Debriefing medical teams: 12 Evidence-based best practices and tips

Eduardo Salas, Cameron Klein, Heidi King, Mary Salisbury, Jeffrey S. Augenstein, David Birnbach, Donald W. Robinson, Christin Upshaw

Research output: Contribution to journalArticle

115 Citations (Scopus)

Abstract

Background: Medical teams are commonly called on to perform complex tasks, and when those tasks involve saving the lives of critically injured patients, it is imperative that teams perform optimally. Yet, medical care settings do not always lend themselves to efficient teamwork. The human factors and occupational sciences literatures concerning the optimization of team performance suggest the usefulness of a debriefing process - either for critical incidents or recurring events. Although the debrief meeting is often used in the context of training medical teams, it is also useful as a continuous learning tool throughout the life of the team. What Are Good Debriefs? An Overview: The debriefing process allows individuals to discuss individual and team-level performance, identify errors made, and develop a plan to improve their next performance. Best Practices and Tips for Debriefing Teams: The Debrief Process: The list of 12 best practices and tips - 4 for hospital leaders and the remainder for debrief facilitators or team leaders - should be useful for teams performing in various high-risk areas, including operating rooms, intensive care units, and emergency departments. The best practices and tips should help teams to identify weak areas of teamwork and develop new strategies to improve teamwork competencies. Moreover, they include practices that support both regular, recurring debriefs and critical-incident debriefings. Team members should follow these main guidelines - also provided in checklist form - which include ensuring that the organization creates a supportive learning environment for debriefs (concentrating on a few critical performance issues), providing feedback to all team members, and recording conclusions made and goals set during the debrief to facilitate future feedback.

Original languageEnglish
Pages (from-to)518-527
Number of pages10
JournalJoint Commission Journal on Quality and Patient Safety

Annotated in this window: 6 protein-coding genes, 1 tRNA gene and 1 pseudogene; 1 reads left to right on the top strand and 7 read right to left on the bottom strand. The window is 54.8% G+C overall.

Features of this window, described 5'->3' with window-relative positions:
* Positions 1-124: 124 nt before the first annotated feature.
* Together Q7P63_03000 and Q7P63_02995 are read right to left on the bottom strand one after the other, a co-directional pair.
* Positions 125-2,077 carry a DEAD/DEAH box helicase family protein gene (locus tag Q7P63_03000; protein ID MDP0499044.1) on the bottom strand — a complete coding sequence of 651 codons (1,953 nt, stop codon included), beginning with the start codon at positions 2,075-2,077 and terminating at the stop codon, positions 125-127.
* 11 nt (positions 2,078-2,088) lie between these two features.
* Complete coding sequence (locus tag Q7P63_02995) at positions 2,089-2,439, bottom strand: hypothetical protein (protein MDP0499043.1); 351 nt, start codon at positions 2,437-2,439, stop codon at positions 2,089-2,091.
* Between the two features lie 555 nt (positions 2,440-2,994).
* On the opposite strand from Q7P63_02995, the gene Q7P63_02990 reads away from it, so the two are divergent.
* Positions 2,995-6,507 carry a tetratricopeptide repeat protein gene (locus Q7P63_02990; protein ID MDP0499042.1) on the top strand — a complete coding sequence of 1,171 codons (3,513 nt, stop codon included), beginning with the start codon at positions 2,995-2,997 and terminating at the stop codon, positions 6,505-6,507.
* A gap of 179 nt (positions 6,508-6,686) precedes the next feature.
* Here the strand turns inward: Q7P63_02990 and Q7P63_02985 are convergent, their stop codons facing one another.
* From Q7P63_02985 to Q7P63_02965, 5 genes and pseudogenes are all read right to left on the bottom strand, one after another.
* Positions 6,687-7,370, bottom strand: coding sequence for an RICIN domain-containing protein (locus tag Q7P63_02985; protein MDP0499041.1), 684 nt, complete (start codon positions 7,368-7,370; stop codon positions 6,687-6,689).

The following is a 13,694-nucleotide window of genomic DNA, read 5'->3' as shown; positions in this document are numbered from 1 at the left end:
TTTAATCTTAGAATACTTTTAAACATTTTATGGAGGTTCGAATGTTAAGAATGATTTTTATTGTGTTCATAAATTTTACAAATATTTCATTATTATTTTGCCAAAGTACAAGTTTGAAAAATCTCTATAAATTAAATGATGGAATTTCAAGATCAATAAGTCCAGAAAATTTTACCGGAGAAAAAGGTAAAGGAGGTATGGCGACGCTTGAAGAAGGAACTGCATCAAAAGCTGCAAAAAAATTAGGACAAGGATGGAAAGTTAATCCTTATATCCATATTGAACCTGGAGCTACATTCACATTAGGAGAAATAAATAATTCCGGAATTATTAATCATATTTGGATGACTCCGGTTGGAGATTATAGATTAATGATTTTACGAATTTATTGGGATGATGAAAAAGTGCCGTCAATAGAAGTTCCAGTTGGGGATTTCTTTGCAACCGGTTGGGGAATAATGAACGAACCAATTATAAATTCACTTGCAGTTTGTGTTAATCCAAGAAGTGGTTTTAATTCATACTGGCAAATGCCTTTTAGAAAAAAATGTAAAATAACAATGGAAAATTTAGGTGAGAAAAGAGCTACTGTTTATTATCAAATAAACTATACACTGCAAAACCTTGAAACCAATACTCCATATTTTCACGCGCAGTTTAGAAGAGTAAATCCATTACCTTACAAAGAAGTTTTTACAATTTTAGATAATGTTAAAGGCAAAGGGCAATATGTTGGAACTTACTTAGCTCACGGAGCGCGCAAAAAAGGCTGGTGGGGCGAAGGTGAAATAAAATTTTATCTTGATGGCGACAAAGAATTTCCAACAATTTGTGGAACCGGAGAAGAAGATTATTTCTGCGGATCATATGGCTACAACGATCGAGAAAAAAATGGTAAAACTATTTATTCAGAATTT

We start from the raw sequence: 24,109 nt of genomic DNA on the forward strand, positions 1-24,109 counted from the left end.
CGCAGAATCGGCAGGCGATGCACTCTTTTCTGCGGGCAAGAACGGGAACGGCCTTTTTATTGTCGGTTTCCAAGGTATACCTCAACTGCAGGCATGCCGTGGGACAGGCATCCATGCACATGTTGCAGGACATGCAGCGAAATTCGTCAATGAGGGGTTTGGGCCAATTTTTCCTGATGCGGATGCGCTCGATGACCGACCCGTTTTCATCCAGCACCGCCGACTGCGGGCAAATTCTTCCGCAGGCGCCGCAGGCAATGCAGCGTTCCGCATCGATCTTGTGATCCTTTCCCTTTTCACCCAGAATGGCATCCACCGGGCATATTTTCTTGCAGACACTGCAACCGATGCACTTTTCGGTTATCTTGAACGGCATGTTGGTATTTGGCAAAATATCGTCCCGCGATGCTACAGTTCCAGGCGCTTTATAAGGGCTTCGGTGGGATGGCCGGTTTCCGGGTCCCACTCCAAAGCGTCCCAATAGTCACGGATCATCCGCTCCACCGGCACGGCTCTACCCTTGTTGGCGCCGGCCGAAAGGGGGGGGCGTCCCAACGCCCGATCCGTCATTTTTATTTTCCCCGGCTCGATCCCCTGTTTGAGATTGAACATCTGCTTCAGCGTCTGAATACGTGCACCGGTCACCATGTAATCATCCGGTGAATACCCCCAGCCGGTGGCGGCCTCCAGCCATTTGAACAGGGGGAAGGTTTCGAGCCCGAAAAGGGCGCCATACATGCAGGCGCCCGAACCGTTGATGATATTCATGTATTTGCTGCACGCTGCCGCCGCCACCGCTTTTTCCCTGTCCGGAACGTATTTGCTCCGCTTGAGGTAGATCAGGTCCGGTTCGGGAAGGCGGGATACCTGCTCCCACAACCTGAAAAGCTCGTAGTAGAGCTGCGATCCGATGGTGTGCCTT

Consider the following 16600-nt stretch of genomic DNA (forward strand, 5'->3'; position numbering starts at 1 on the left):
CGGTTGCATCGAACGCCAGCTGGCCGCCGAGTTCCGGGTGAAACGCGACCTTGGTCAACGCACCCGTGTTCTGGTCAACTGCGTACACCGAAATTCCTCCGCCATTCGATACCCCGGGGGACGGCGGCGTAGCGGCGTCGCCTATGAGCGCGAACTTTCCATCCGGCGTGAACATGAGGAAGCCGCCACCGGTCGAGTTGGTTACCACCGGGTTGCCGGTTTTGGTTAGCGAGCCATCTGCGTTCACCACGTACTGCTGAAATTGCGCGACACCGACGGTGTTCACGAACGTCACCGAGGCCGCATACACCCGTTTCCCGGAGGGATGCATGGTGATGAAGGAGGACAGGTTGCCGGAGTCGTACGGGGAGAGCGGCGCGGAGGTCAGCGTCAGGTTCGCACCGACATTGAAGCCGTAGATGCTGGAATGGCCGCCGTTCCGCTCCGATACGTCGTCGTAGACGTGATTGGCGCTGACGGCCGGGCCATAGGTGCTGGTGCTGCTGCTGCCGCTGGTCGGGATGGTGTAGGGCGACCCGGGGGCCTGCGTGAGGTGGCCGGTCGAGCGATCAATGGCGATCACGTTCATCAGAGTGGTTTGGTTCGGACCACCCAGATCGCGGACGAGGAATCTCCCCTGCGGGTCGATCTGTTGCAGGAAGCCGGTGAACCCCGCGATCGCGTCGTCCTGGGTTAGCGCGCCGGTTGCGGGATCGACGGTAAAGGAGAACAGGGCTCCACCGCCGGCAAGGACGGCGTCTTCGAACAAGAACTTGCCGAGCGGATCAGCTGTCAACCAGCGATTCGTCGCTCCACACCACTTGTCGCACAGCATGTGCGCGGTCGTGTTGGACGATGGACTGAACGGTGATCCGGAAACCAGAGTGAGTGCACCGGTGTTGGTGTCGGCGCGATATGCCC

Volume34
Issue number9
StatePublished - Sep 1 2008

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Evidence-Based Practice
Practice Guidelines
Learning
Operating Rooms
Checklist
Intensive Care Units
Hospital Emergency Service
Guidelines

ASJC Scopus subject areas

  • Leadership and Management

Cite this

Salas, E., Klein, C., King, H., Salisbury, M., Augenstein, J. S., Birnbach, D., ... Upshaw, C. (2008). Debriefing medical teams: 12 Evidence-based best practices and tips. Joint Commission Journal on Quality and Patient Safety, 34(9), 518-527.

Debriefing medical teams : 12 Evidence-based best practices and tips. / Salas, Eduardo; Klein, Cameron; King, Heidi; Salisbury, Mary; Augenstein, Jeffrey S.; Birnbach, David; Robinson, Donald W.; Upshaw, Christin.

In: Joint Commission Journal on Quality and Patient Safety, Vol. 34, No. 9, 01.09.2008, p. 518-527.

Research output: Contribution to journalArticle

Salas, E, Klein, C, King, H, Salisbury, M, Augenstein, JS, Birnbach, D, Robinson, DW & Upshaw, C 2008, 'Debriefing medical teams: 12 Evidence-based best practices and tips', Joint Commission Journal on Quality and Patient Safety, vol. 34, no. 9, pp. 518-527.
Salas E, Klein C, King H, Salisbury M, Augenstein JS, Birnbach D et al. Debriefing medical teams: 12 Evidence-based best practices and tips. Joint Commission Journal on Quality and Patient Safety. 2008 Sep 1;34(9):518-527.
Salas, Eduardo ; Klein, Cameron ; King, Heidi ; Salisbury, Mary ; Augenstein, Jeffrey S. ; Birnbach, David ; Robinson, Donald W. ; Upshaw, Christin. / Debriefing medical teams : 12 Evidence-based best practices and tips. In: Joint Commission Journal on Quality and Patient Safety. 2008 ; Vol. 34, No. 9. pp. 518-527.
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